The annual PAX East is the largest gaming convention on the East Coast. Last week regular contributor J.P. Grant braved the miserable weather of Boston to chronicle this year’s convention for Paste. (It helps that Boston is his home.) Over the next two days we’ll be running J.P.’s thoughts on eight different games that were exhibited at the show..
Saints Row IV
Developer: Volition, Inc.
Publisher: Deep Silver
Platforms: Xbox 360, PS3, PC
Release Date: August 20
The challenge facing Volition, a year and a half after Saints Row: The Third set a new standard for videogame absurdity, is how they can possibly crank up the ridiculousness for the fourth installment. Apparently, based on the brief look the developers gave press at PAX East, there is no shortage of bizarre ideas at the studio.
Where should we even start? With the fact that the leader of the Third Street Saints is the only President of the United States to walk the streets suplexing random citizens while wearing an Uncle Sam outfit? That he’s also a super-powered vigilante who wields a “dubstep gun” that makes victims dance until they literally drop dead? Or that an alien race called the Zin have abducted him and his gang, and placed them in their own personal Matrix-style nightmare simulations?
If you get the sense nobody at Volition ever says “no,” you’re probably right. But I was glad to hear Volition’s Jim Boone say that the design philosophy that made Saints Row: The Third so successful – constantly reward the player’s actions – remains intact for the new game. This time around, there are more options for weapon and character customization, more variety in optional activities (mech-suit mayhem, anyone?), and more ways to wreak glorious havoc in this fantasy version of Steelport. Take your hero’s superpowers, for example, which include telekinesis, Flash-like speed, and ice blasts a la Sub-Zero. What I saw reminded me of a slicker, funnier, and somehow even more self-aware Crackdown.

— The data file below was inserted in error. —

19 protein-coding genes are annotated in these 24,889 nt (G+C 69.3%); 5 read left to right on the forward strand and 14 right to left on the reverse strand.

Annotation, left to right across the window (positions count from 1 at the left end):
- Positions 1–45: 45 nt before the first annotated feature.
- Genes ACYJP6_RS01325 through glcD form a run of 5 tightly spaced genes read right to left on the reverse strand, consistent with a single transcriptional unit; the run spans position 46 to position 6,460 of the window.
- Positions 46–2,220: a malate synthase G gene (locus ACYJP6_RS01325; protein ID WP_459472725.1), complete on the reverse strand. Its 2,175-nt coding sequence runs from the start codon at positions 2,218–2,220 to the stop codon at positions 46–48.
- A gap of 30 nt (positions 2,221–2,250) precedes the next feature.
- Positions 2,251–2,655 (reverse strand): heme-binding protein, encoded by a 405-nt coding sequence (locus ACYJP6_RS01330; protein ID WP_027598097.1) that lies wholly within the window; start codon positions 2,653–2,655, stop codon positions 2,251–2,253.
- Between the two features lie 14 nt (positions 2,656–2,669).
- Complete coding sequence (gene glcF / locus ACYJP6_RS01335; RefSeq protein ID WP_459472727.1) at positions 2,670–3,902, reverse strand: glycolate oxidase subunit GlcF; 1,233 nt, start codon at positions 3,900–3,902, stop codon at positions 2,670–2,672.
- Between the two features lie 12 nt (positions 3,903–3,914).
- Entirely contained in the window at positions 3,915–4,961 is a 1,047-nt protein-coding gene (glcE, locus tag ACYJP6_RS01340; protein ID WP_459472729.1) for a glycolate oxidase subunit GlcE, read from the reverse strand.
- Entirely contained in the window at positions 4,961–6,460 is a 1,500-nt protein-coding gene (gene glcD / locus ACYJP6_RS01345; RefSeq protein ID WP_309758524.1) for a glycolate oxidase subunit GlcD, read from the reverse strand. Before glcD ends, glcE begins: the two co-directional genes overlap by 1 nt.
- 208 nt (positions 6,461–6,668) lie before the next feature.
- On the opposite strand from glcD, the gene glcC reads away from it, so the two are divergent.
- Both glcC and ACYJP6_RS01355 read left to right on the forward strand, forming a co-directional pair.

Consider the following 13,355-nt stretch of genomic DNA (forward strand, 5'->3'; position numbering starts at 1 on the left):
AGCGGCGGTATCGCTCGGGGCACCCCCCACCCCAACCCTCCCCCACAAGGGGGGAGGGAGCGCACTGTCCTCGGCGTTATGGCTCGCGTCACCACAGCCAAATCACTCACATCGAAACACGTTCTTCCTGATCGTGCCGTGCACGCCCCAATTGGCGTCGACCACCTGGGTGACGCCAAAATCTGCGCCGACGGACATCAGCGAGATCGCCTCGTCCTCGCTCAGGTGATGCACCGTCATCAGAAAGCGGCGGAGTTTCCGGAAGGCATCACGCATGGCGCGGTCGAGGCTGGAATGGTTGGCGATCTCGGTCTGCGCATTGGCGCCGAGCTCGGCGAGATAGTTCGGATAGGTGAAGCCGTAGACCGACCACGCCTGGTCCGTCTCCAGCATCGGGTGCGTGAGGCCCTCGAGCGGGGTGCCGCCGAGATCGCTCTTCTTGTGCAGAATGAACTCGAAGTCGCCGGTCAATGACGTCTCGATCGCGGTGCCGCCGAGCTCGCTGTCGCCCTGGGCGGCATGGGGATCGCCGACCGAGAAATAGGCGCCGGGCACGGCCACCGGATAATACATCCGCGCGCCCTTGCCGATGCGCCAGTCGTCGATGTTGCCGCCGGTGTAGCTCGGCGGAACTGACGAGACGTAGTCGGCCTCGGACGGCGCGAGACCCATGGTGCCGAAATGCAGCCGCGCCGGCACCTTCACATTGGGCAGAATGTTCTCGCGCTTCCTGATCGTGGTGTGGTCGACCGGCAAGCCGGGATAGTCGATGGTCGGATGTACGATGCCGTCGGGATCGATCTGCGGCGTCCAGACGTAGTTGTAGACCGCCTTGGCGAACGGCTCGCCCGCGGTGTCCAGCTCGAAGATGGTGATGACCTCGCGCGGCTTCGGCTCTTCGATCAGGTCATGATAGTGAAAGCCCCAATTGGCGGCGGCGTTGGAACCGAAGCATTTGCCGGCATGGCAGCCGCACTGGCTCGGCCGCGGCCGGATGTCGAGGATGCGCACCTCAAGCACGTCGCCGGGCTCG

Visually, the recorded demo of Saints Row IV I saw felt nearly identical to its predecessor, albeit with a darker palette to reflect the oppressiveness of the simulated Steelport. That resemblance isn’t a bad thing, since Saints Row: The Third had a sleek UI and a punchy art style. And although the two games also appear very similar mechanically, Volition has taken an additive approach in this installment by focusing more resources on developing the optional missions and activities that figure so prominently in the Saints Row experience. Drop-in, drop-out co-op play returns, along with some new co-op modes Volition wasn’t yet ready to discuss.
One of the few elements Volition has cut back on is the gang factions. Saints Row IV is the first game in the series to feature only one enemy faction: the Zin. Boone said the designers tried to ensure lots of variety within the alien race, creating a number of enemy types, including super-powered Zin to rival your super-powered hero. He also said they concentrated on developing a more fleshed-out main antagonist, a creature called, naturally, Zinyak. Given their twisted sense of humor, I’m excited to see what Volition does with their new bad guy.
I’ve never been able to get into the Grand Theft Auto games; maybe the verisimilitude of their worlds gave my destructive actions a little too much unnecessary weight. But as the Saints Row: The Third proved, doubling down on absurdity can inject some much-needed levity into the formula. Saints Row IV does not show any signs of bucking that trend.
J.P. Grant is a Boston-based freelance writer whose work has appeared in Kill Screen, Gamers With Jobs, and other outlets. He blogs about games at Infinite Lag and is also on Twitter.